Book Review: Transgender, Intersex, and Biblical Interpretation
The January 2017 issue of National Geographic was a special edition on gender and featured nine-year-old Avery Jackson, the first transgender person to appear on the cover of this well-known magazine. According to the discussion on their website, tens of thousands of readers responded to this image with views ranging from gratitude to outrage. Closer to home, many high schools in New Zealand are currently working out ways to respond to students who are declaring themselves "gender fluid." Boards of Trustees have had to reconsider protocols around school uniform, labelling for toilets, and all those boxes which need to be ticked on forms. For example, the school where I teach is a "single sex" school for "girls," but what would happen if Avery Jackson - who is still biologically a boy but identifies as a girl - wanted to attend?
These are just some examples of the profound discussion going on about gender in Western societies at the moment. So where is the academic field of biblical studies placed on this issue? If we staked out a rather general timeline, we might say that feminist biblical studies emerged most strongly in the 1980s, LGBT biblical studies appeared (came out?) in the 1990s, and queer biblical studies erupted onto the scene in the early 2000s. This development could be said to reflect the increasing awareness in biblical scholarship of the complex interplay between sex, gender, and sexuality when it comes to the issue of identity. But I wonder how many biblical scholars are comfortably familiar with the current state of gendered and sexual identity, and with parsing its ever-lengthening initialisms (currently LGBTTQQIAAP or LGBTQQIP2SAA)? For many, queer biblical studies belongs very much on the fringes of scholarship, while for some, feminist biblical studies is still looked on with suspicion (see Hornsby's discussion on the "oddity" of gender studies in Bible scholarship in footnote 1, page 81). This will mean that reading Hornsby and Guest's collection of essays, which applies "the trans gaze to biblical texts" (79), could be a challenge for some. Guest states:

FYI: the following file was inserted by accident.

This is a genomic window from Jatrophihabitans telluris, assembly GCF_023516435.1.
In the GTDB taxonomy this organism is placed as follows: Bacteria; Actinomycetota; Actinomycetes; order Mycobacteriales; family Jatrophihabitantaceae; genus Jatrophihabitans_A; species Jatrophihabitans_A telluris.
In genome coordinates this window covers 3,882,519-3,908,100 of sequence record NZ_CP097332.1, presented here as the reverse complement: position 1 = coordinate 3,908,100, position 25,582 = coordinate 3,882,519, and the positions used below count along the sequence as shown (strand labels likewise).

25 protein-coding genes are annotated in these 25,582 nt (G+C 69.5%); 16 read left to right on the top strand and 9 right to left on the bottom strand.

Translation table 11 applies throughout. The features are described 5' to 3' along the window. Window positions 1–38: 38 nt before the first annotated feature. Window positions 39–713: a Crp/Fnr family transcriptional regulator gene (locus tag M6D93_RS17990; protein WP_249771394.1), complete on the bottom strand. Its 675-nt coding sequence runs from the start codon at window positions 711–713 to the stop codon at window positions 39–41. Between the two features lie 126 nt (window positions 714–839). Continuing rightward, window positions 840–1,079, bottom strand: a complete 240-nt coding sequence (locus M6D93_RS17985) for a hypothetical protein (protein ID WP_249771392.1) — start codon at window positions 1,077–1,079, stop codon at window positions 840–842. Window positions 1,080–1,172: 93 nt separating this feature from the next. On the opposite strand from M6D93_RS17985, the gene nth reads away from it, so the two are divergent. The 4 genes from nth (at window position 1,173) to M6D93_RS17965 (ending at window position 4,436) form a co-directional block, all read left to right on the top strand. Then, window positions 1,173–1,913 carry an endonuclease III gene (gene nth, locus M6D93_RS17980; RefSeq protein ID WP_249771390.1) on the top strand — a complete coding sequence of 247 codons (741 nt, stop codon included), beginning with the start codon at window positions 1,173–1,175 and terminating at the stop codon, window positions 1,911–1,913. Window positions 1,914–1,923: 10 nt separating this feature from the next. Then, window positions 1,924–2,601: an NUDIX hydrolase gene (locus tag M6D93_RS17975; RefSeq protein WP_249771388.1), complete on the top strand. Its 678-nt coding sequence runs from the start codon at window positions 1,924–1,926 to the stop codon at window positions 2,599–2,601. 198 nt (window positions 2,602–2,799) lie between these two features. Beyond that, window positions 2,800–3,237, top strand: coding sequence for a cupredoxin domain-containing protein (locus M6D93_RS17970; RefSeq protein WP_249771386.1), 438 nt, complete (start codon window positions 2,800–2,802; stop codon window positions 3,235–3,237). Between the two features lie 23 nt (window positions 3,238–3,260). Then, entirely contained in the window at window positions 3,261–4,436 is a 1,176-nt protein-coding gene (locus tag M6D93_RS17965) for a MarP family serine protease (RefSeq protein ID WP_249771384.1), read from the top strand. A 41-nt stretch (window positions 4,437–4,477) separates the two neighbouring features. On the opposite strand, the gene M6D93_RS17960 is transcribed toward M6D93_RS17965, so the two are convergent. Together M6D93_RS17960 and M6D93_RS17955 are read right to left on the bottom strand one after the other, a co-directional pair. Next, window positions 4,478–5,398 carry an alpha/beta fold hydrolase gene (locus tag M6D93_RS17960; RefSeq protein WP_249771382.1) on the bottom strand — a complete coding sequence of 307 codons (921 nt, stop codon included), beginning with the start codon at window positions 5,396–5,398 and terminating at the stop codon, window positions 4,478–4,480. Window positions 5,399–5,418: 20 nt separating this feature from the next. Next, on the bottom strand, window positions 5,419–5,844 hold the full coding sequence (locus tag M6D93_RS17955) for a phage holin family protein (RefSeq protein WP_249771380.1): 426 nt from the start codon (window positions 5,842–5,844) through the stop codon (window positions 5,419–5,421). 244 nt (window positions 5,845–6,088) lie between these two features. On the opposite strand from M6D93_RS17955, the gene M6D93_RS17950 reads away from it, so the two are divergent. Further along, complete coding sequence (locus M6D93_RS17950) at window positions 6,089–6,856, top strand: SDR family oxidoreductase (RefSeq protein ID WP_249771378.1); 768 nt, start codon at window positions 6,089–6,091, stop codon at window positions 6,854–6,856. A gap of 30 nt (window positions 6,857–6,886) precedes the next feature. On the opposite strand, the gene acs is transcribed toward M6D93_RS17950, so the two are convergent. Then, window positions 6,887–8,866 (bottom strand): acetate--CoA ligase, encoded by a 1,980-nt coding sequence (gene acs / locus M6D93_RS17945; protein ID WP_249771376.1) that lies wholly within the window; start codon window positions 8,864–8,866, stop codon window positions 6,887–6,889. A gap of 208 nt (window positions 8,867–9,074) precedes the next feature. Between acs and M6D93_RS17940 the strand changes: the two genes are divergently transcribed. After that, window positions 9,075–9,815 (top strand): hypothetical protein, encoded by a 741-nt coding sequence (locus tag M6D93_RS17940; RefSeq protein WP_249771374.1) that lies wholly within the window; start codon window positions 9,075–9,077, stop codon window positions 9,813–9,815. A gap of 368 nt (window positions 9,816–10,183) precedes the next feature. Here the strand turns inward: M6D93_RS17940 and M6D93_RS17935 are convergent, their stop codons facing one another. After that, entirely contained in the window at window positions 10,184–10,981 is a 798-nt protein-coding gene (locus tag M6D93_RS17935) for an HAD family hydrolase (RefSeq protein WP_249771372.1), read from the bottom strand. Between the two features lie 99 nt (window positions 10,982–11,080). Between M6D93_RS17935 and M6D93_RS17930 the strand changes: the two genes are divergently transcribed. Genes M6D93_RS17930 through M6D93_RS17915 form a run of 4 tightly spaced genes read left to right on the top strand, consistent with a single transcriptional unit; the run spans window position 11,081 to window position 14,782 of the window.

I want to expand the project of biblical hermeneutics and call for a more interdisciplinary approach to interpreting biblical texts where trans discourses are engaged, alongside queer and feminist discourses. This would enrich our discipline and, one hopes, make it more accountable to the people for whom the Bible continues to be used as an instrument of oppression (78).
In the Introduction to their book, and in a brief essay which follows on gender, Hornsby discusses the nature of this oppression, alerting us to the appalling statistics regarding physical assault, unemployment, harassment, and suicide which reveal the high rates of discrimination and violence that trans people experience. This is attributed to the way society is founded upon heteronormativity, "the dominant belief system that relies on fixed and binary genders and the certainty that heterosexuality is the norm that occurs naturally, that is, apart from cultural influences" (2). In this system, biblical translation and interpretation have been "the buttress of the whole façade" (4). Hornsby and Guest want to show that instead, biblical scholarship can move us toward social justice and can "provide a counterdiscourse to those who use the Bible to denounce transgender or transsexual persons" (80).